It's amazing how well this site works for both me and my kids. It not only plays music that each of us enjoys, but it also finds music that we like by groups we've never heard of. For example, because I told Pandora that I like Bruce Springsteen, it created a radio station that started playing the Boss and other well-known artists, but after a few songs it had me grooving to "Now" by Keaton Simons (and because of on-hand quick links, it's easy to buy the song or album on iTunes or Amazon). This is the long tail in action because there's no way a nerd like me would have come across this guy on my own. A similar preference system lets Rhapsody.com play more than 90 percent of its catalog of a million songs every month.
MSNBC.com has recently added its own "recommended stories" feature. It uses a cookie to keep track of the sixteen articles you've most recently read and uses automated text analysis to predict what new stories you'll want to read. It's surprising how accurate a sixteen-story history can be in kickstarting your morning reading. It's also a bit embarrassing: in my case American Idol articles are automatically recommended.
Still, Chicago law professor Cass Sunstein worries that there's a social cost to exploiting the long tail. The more successful these personalized filters are, the more we as a citizenry are deprived of a common experience. Nicholas Negroponte, MIT professor and guru of media technology, sees in these "personalized news" features the emergence of the "Daily Me"—news publications that expose citizens only to information that fits with their narrowly preconceived preferences. Of course, self-filtering of the news has been with us for a long time. Vice President Cheney only watches Fox News. Ralph Nader reads Mother Jones. The difference is that now technology is creating listener censorship that is diabolically more powerful. Websites like Excite.com and Zatso.net started to allow users to produce "the newspaper of me" and "a personalized newscast." The goal is to create a place "where you decide what's the news." Google News allows you to personalize your newsgroups. Email alerts and RSS feeds allow you now to select "This Is the News I Want." If we want, we can now be relieved of the hassle of even glancing at those pesky news articles about social issues that we'd rather ignore.
All of these collaborative filters are examples of what James Surowiecki called "The Wisdom of Crowds." In some contexts, collective predictions are more accurate than the best estimate that any member of the group could achieve. For example, imagine that you offer a $100 prize to a college class for the student with the best estimate of the number of pennies in a jar. The wisdom of the group can be found simply by calculating their average estimate. It's been shown repeatedly that this average estimate is very likely to be closer to the truth than any of the individual estimates. Some people guess too high, and others too low—but collectively the high and low estimates tend to cancel out. Groups can often make better predictions than individuals.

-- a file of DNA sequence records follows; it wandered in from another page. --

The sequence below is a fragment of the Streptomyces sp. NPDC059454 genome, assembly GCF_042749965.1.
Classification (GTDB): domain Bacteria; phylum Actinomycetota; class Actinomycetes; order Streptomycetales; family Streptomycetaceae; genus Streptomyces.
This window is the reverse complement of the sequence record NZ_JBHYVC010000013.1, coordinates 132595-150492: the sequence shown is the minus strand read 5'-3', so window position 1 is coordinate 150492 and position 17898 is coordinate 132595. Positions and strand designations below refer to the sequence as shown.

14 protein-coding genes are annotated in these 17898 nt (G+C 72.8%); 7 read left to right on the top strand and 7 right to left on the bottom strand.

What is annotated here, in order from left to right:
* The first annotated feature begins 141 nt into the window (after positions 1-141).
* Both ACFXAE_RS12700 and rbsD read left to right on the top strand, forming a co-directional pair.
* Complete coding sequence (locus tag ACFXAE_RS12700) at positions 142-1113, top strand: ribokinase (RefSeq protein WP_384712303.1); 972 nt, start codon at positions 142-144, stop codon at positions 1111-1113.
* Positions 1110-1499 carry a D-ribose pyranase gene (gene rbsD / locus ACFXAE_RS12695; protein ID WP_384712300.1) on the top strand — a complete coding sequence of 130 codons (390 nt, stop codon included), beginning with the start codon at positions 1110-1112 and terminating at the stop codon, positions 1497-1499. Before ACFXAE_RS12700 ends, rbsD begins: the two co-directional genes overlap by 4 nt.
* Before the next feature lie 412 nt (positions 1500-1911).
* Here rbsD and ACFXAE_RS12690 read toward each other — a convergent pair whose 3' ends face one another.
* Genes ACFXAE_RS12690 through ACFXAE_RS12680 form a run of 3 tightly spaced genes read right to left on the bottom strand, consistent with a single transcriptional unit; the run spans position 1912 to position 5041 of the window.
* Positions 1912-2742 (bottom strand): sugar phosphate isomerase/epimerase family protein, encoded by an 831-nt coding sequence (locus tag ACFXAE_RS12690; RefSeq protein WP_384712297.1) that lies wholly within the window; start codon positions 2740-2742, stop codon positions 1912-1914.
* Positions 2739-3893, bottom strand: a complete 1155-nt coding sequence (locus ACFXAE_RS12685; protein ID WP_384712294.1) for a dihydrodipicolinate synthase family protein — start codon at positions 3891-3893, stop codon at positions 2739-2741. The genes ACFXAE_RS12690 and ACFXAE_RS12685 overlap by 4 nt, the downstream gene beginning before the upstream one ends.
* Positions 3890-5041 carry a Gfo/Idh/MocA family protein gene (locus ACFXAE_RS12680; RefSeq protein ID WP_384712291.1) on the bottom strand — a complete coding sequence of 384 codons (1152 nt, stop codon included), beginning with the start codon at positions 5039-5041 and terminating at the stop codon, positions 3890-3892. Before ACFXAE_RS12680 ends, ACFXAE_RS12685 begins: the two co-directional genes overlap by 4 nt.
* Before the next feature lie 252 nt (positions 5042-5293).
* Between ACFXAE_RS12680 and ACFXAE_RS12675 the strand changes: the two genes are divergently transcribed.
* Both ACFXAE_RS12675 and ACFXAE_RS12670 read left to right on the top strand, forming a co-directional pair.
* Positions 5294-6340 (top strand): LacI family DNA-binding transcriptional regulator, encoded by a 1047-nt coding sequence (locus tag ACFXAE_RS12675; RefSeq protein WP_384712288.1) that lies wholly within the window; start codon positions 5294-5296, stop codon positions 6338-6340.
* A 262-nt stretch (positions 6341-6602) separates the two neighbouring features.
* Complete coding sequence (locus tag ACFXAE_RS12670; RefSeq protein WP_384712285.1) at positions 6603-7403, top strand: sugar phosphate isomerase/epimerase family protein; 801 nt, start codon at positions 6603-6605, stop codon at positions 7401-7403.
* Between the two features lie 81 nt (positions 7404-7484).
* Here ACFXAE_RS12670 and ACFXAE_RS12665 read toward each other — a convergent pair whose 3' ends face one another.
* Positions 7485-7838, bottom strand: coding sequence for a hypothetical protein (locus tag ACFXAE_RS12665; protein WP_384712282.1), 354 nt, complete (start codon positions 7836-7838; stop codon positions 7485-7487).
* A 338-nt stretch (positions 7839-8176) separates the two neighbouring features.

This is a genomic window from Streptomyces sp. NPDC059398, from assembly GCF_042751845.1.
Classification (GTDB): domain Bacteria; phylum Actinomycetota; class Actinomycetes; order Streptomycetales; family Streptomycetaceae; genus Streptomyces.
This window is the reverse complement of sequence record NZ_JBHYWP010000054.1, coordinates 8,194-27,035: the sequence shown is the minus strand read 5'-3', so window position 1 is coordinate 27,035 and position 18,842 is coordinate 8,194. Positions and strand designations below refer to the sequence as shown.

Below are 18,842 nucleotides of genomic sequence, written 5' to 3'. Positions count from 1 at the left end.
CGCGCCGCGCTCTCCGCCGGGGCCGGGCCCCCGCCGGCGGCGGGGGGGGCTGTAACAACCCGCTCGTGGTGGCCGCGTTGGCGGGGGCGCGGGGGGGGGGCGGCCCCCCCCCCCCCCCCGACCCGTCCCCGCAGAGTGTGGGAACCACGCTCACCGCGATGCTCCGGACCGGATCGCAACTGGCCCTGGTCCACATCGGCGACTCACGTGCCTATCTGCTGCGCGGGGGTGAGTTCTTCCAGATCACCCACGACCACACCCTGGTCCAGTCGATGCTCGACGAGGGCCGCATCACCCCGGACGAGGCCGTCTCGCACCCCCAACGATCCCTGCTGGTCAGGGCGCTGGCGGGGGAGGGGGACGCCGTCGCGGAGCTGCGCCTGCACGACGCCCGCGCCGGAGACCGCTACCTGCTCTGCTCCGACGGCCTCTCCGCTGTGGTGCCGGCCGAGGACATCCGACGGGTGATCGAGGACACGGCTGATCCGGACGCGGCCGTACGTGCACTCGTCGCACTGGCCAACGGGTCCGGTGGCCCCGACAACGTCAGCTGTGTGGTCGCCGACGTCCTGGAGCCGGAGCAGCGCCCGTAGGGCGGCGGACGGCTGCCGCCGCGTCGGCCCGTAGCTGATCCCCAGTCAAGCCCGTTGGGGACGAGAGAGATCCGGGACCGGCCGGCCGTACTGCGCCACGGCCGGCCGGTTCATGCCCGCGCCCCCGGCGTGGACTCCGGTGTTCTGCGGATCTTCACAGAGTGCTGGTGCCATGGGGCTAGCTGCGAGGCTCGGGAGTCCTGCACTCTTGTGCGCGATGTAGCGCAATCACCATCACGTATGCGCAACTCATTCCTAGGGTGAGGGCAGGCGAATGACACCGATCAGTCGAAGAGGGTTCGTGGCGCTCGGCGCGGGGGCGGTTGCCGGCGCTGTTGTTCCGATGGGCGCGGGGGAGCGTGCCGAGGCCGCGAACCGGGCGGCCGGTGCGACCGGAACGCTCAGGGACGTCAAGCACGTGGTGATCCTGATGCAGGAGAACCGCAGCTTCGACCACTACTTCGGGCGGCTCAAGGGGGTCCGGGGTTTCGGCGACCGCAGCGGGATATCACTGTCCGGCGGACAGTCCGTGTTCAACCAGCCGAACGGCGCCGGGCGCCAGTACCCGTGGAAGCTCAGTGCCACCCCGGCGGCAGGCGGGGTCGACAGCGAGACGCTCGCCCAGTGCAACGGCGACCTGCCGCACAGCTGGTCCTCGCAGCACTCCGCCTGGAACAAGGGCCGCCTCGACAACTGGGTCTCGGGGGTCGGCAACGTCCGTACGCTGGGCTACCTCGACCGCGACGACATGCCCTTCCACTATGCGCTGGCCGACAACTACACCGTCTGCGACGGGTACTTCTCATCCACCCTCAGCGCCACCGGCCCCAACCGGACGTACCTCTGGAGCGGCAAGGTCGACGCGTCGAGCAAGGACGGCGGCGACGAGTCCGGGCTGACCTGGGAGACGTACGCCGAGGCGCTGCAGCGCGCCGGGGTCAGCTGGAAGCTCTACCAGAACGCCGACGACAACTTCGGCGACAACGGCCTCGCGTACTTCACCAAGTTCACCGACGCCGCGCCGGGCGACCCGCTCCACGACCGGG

On the TV show Who Wants to Be a Millionaire, "asking the audience" produces the right answer more than 90 percent of the time (while phoning an individual friend produces the right answer less than two-thirds of the time). Collaborative filtering is a kind of tailored audience polling. People who are like you can make pretty accurate guesses about what types of music or movies you'll like. Preference databases are powerful ways to improve personal decision making. eHarmony Sings a New Tune
There is a new wave of prediction that utilizes the wisdom of crowds in a way that goes beyond conscious preferences. The rise of eHarmony is the discovery of a new wisdom of crowds through Super Crunching. Unlike traditional dating services that solicit and match people based on their conscious and articulated preferences, eHarmony tries to find out what kind of person you are and then matches you with others who the data say are most compatible. eHarmony looks at a large database of information to see what types of personalities actually are happy together as couples. Neil Clark Warren, eHarmony's founder and driving force, studied more than 5,000 married people in the late 1990s. Warren patented a predictive statistical model of compatibility based on twenty-nine different variables related to a person's emotional temperament, social style, cognitive mode, and relationship skills.
eHarmony's approach relies on the mother of Super Crunching techniques—the regression. A regression is a statistical procedure that takes raw historical data and estimates how various causal factors influence a single variable of interest. In eHarmony's case the variable of interest is how compatible a couple is likely to be. And the causal factors are twenty-nine emotional, social, and cognitive attributes of each person in the couple.